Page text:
IN: PMI Manufacturing Index

Mon May 04 00:00:00 CDT 2015

Actual Previous
Level 51.3 52.1

Manufacturing activity expanded again in April. However, at 51.3 the PMI was down on its 52.1 reading in March and close enough to the 50 mark to signal only a very modest rate of growth.

Both output and new orders saw smaller rises than at the end of last quarter, the latter mainly reflecting more sluggish domestic demand as overseas markets remained relatively strong. Backlogs were essentially unchanged but employment fell for the second time so far in 2015, albeit only fractionally.

Input costs rose only slightly and failed to prevent factory gate prices from declining for the first time in nearly two years.

Overall the tone to the April report is disappointingly soft and with price pressures easing over the period, speculation about another RBI cut at some point should receive a boost.

Purchasing Managers' Manufacturing Index (PMIs) is based on monthly questionnaire surveys of selected companies which provide an advance indication of what is really happening in the private sector economy by tracking changes in variables such as output, new orders, stock levels, employment and prices across the manufacturing sectors.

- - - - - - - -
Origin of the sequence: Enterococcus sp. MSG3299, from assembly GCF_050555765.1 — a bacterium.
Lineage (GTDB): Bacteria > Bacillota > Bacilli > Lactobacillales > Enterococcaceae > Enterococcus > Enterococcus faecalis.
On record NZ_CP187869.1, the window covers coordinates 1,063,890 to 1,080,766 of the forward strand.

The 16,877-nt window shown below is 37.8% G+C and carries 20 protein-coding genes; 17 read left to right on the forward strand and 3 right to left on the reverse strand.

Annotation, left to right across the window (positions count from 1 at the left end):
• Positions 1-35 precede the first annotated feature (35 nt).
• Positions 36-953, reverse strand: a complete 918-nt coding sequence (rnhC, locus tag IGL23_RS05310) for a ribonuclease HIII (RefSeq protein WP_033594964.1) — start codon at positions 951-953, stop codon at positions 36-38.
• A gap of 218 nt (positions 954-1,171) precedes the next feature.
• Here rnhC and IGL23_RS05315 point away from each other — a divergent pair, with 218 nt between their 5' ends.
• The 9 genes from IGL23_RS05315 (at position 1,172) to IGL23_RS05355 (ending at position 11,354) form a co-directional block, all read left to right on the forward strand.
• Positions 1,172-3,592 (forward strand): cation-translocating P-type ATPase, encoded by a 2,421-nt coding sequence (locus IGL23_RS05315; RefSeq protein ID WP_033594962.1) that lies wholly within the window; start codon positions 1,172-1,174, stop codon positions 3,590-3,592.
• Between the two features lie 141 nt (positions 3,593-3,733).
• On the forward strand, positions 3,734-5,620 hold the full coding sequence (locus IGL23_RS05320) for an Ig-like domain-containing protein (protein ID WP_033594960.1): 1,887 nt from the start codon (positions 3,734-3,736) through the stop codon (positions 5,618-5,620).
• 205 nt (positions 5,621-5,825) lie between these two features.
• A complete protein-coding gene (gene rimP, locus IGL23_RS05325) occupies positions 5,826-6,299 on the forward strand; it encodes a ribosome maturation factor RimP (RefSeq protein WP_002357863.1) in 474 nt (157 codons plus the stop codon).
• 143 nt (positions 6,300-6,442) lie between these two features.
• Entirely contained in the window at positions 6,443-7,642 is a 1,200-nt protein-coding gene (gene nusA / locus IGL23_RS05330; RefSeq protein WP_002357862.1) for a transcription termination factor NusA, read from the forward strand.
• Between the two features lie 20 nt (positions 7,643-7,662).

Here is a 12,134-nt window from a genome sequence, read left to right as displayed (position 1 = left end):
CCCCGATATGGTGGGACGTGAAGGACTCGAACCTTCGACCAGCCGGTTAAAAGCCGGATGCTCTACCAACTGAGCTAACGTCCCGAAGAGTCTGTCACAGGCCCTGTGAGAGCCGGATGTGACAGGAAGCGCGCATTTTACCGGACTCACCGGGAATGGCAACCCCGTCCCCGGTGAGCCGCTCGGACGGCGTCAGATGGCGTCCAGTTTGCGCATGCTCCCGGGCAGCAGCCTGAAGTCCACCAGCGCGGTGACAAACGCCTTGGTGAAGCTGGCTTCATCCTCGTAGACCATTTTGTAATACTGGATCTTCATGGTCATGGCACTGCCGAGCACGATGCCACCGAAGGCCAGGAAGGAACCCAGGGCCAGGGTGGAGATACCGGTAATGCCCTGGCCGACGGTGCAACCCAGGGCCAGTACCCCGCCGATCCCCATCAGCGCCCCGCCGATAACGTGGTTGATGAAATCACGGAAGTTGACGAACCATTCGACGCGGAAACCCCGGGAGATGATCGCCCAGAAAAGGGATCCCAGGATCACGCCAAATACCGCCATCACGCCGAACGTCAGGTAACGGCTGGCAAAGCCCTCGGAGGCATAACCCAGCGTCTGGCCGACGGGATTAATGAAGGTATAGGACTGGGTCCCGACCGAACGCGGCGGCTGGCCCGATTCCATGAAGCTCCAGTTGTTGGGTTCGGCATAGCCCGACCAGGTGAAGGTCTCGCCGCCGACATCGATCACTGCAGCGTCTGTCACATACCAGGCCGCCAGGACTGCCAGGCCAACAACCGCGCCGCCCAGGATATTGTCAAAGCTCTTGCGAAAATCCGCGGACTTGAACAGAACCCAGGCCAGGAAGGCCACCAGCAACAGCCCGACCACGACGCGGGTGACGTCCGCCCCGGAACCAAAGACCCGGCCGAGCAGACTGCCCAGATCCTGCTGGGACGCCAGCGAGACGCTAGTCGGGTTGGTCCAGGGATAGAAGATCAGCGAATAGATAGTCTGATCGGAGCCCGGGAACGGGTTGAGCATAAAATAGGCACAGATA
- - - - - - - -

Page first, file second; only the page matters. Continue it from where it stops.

Investors need to keep their fingers on the pulse of the economy because it dictates how various types of investments will perform. By tracking economic survey data such as the Markit PMIs, investors will know what the economic backdrop is for the various markets. The stock market likes to see healthy economic growth because that translates to higher corporate profits. The bond market prefers less rapid growth and is extremely sensitive to whether the economy is growing too quickly and causing potential inflationary pressures.

The Markit PMI manufacturing data give a detailed look at the manufacturing sector, how busy it is and where things are headed. Since the manufacturing sector is a major source of cyclical variability in the economy, this report has a big influence on the markets. And its sub-indexes provide a picture of orders, output, employment and prices.

The HSBC India Manufacturing PMI is based on data compiled from monthly replies to questionnaires sent to purchasing executives in over 500 manufacturing companies. The panel is stratified geographically and by Standard Industrial Classification (SIC) group, based on industry contribution to Indian GDP. Survey responses reflect the change, if any, in the current month compared to the previous month based on data collected mid-month. For each of the indicators the 'Report' shows the percentage reporting each response, the net difference between the number of higher/better responses and lower/worse responses, and the 'diffusion' index. This index is the sum of the positive responses plus a half of those responding 'the same'.